Eventually she and Don realized that their marriage was over.  When they divorced, she and John Burns married.  That marriage ended many years later, and after a few years she married for the third and final time.

With a Song

In the early 1950s Hollywood took note of this courageous woman and she received numerous offers to have a movie musical made of her life – a so-called “biopic.”  She eventually decided to let Twentieth-Century Fox make the movie in part because she hoped they would include the story of her fight against addiction and depression as a motivation to others who were fighting similar problems.  But the movie code of that era did not condone talking about addiction and mental illness on the screen in that context.  Be that as it may, the resulting movie, With a Song in My Heart, is a wonderful testament to the tenacity of a woman who refused to give up.  And Susan Hayward was excellent as Jane Froman.  Best of all, Jane did the singing while Hayward lip-synched the words.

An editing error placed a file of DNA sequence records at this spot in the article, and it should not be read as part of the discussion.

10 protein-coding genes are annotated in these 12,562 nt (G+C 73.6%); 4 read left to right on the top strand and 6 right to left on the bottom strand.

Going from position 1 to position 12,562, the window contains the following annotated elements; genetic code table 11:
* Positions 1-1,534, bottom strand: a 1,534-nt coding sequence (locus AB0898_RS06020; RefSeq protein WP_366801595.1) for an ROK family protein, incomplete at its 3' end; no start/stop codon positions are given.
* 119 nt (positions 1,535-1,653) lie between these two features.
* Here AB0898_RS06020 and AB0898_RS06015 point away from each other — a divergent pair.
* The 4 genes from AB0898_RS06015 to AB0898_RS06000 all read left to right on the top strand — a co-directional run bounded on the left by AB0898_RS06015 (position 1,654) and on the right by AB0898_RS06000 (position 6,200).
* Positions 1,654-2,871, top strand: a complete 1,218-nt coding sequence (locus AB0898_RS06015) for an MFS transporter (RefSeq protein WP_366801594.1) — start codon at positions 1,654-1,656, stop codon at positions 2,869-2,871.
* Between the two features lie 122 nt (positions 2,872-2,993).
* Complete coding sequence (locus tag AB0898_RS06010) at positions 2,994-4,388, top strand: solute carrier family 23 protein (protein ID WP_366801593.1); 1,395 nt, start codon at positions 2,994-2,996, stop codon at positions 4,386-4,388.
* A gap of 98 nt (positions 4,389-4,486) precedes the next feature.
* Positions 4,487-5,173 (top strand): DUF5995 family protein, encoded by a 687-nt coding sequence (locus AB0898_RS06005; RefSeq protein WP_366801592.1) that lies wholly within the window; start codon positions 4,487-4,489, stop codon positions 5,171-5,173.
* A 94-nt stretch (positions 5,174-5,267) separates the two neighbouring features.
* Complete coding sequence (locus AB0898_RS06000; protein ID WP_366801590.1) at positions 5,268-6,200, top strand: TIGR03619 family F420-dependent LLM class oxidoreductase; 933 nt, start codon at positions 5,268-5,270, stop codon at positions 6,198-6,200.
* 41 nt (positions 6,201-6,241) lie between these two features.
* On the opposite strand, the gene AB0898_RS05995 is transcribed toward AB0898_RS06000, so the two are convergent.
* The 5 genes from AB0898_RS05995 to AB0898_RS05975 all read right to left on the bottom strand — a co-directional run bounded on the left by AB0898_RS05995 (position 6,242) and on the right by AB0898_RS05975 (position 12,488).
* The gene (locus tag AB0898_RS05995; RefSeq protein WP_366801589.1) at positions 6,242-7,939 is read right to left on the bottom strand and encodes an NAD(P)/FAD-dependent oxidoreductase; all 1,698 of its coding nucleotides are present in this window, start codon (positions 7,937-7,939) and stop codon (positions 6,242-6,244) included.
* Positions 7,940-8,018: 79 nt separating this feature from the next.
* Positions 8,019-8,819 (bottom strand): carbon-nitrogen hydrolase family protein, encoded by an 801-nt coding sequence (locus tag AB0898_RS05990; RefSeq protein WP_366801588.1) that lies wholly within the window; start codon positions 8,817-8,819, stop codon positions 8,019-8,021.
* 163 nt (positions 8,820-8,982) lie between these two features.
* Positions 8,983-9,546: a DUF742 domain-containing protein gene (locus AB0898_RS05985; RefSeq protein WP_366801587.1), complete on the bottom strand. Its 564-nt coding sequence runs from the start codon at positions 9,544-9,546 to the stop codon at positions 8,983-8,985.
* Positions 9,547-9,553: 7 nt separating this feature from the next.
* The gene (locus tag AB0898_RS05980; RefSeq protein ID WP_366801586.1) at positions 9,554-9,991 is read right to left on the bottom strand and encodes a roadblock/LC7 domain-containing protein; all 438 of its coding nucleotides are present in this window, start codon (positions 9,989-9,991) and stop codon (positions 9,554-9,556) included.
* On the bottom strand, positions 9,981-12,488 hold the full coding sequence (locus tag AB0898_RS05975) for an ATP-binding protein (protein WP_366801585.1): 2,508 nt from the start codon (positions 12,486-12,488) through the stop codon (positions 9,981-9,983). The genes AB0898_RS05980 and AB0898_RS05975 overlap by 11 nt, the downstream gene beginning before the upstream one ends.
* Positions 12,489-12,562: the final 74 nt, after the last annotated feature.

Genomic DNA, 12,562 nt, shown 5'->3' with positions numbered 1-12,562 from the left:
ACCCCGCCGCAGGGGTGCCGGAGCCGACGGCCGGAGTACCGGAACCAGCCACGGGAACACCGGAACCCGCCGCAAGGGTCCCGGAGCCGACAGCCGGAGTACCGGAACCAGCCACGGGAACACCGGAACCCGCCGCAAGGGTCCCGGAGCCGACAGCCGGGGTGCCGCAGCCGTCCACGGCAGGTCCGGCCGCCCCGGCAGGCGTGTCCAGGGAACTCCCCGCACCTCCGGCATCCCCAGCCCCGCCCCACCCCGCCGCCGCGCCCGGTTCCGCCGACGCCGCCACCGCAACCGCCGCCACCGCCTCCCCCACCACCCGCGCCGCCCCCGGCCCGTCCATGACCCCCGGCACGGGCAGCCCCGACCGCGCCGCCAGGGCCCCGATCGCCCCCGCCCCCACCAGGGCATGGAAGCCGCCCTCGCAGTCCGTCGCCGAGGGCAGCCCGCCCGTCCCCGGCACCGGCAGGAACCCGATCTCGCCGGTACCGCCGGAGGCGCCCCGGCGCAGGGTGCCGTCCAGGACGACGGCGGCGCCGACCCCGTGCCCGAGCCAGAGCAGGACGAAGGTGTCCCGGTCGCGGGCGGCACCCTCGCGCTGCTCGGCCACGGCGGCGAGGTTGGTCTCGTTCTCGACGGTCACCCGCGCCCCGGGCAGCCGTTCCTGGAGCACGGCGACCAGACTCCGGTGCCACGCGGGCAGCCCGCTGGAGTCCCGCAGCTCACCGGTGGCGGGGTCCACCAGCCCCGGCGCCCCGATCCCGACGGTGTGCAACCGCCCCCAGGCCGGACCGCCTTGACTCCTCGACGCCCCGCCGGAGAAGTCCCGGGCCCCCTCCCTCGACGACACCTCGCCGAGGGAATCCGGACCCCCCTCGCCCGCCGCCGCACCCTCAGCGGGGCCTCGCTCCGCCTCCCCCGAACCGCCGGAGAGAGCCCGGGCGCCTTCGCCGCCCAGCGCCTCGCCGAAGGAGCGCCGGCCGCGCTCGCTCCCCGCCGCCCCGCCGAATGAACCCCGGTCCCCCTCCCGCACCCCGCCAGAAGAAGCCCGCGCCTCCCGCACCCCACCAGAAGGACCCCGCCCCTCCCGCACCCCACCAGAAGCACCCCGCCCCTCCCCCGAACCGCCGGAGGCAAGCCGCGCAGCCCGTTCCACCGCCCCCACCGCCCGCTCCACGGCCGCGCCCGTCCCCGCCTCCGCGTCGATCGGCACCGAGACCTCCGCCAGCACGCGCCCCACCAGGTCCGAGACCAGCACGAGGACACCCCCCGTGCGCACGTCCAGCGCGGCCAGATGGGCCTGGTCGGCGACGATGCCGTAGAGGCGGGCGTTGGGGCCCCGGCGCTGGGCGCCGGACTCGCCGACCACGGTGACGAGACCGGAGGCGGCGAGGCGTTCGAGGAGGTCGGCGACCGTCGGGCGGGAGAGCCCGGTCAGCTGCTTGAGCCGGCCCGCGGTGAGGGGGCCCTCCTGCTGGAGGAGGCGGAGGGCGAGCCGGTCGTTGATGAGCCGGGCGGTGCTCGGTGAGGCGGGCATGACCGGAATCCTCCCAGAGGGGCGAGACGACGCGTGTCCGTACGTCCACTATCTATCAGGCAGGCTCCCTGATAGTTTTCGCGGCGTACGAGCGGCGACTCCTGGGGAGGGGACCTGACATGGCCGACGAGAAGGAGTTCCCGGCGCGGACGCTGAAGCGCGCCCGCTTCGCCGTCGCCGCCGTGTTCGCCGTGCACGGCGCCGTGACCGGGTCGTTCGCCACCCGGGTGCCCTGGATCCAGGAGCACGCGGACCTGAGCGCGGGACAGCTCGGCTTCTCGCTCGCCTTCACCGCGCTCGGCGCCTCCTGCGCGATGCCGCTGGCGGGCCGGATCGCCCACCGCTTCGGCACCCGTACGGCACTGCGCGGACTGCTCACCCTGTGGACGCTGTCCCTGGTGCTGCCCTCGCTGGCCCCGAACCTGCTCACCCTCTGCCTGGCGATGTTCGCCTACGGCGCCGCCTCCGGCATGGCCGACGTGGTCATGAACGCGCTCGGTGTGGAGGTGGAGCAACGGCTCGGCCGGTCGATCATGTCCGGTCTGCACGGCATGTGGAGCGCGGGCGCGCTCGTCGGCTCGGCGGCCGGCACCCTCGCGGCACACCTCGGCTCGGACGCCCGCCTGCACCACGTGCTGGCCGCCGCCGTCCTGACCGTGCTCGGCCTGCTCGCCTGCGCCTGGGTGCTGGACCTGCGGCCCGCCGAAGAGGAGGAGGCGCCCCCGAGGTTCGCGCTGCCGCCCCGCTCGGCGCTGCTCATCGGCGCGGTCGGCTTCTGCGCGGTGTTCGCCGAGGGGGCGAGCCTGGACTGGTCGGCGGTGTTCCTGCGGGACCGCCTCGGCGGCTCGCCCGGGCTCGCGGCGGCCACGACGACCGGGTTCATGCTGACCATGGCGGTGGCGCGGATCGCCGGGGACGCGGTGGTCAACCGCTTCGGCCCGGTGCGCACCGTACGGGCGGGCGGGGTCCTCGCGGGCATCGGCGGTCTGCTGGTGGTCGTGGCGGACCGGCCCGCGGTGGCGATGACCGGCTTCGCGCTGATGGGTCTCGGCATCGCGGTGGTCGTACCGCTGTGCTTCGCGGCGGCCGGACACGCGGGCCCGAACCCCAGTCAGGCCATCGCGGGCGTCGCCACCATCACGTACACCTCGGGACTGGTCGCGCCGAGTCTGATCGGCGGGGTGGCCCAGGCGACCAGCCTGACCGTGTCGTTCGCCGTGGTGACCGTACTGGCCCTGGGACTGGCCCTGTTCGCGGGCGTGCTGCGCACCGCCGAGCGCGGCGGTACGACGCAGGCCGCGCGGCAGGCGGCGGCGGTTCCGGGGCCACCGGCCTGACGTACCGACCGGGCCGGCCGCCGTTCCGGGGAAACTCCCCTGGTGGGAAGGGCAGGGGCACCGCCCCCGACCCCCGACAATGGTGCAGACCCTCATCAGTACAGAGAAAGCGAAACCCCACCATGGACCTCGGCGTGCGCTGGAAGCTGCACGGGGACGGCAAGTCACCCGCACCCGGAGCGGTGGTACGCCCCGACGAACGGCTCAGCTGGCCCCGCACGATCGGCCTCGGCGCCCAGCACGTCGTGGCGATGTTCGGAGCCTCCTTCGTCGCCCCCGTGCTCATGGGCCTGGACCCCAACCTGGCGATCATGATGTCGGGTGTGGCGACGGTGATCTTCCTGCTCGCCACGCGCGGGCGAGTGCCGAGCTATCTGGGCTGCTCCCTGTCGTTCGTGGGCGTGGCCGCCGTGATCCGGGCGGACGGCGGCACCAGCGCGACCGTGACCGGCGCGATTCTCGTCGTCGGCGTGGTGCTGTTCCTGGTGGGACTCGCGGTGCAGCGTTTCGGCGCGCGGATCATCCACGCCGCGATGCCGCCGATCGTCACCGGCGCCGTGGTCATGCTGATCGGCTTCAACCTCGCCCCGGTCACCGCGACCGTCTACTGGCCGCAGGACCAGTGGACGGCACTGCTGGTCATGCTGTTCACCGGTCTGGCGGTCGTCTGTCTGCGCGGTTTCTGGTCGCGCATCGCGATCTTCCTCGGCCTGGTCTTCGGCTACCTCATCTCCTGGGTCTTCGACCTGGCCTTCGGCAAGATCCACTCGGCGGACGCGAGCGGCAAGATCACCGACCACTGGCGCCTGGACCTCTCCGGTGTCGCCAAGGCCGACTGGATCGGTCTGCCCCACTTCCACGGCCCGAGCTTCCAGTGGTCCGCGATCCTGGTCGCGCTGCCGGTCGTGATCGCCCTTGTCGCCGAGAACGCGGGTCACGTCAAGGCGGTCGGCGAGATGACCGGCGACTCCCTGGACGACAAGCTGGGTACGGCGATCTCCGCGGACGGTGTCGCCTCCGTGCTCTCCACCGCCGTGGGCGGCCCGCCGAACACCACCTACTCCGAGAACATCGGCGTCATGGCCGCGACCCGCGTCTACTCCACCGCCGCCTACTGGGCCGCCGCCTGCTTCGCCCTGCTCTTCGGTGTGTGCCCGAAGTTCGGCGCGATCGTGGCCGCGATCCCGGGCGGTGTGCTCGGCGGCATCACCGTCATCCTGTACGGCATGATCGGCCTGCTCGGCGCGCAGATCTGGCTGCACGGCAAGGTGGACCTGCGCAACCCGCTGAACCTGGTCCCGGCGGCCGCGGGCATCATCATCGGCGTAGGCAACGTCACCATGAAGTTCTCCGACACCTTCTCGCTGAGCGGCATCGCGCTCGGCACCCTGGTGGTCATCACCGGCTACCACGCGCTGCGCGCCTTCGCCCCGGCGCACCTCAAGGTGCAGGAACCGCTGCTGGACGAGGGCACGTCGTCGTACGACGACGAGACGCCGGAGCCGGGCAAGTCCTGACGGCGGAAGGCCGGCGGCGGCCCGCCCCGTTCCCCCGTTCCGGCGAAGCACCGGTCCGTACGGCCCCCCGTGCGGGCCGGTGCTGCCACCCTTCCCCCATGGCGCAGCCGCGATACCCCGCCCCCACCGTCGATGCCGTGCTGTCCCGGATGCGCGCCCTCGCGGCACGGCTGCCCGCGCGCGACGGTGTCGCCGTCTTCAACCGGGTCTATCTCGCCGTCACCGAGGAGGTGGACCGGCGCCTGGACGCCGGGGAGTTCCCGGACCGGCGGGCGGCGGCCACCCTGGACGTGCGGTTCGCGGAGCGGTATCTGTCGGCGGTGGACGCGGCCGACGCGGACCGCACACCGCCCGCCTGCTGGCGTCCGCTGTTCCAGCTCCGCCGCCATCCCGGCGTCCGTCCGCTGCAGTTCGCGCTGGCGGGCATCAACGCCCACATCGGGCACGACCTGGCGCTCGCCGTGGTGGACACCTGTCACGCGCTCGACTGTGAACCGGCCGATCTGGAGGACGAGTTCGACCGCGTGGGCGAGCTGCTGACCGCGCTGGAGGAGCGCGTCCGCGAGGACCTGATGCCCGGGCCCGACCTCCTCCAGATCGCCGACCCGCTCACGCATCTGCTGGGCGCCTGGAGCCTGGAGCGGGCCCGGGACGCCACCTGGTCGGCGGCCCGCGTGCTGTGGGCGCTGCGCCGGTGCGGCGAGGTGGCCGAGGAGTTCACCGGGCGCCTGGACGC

Two clips from With a Song in My Heart will give you an idea of just how beautiful and versatile Jane Froman’s voice was.  The first clip features a duet between Froman and Richard Allan singing her theme song “With a Song in My Heart.”  You can hear the voice training that Froman had in this number.

The second clip shows Froman singing a medley for a bunch of soldiers.  The songs are quite diverse, but Froman handles them all without effort.  The enormous rapport between Froman and her audience is also depicted accurately.

With a Song in My Heart is still available for purchase, and Turner Classic Movies (TCM) features it periodically.  The soundtrack is also available.

Say It With Music

When the movie came out in 1952 Froman became popular for a while among teenage women.  A group of them in New York City formed a fan club and became friends with her – perhaps surrogates for the children she never had.  One of them, Barbara Seuling, would grow up to be an author of children’s books.  She also wrote a well-done biography of her hero.  The book, Say It with Music: The Life and Legacy of Jane Froman, is still available, and is worth reading if you want to find out more about the unsinkable Jane Froman.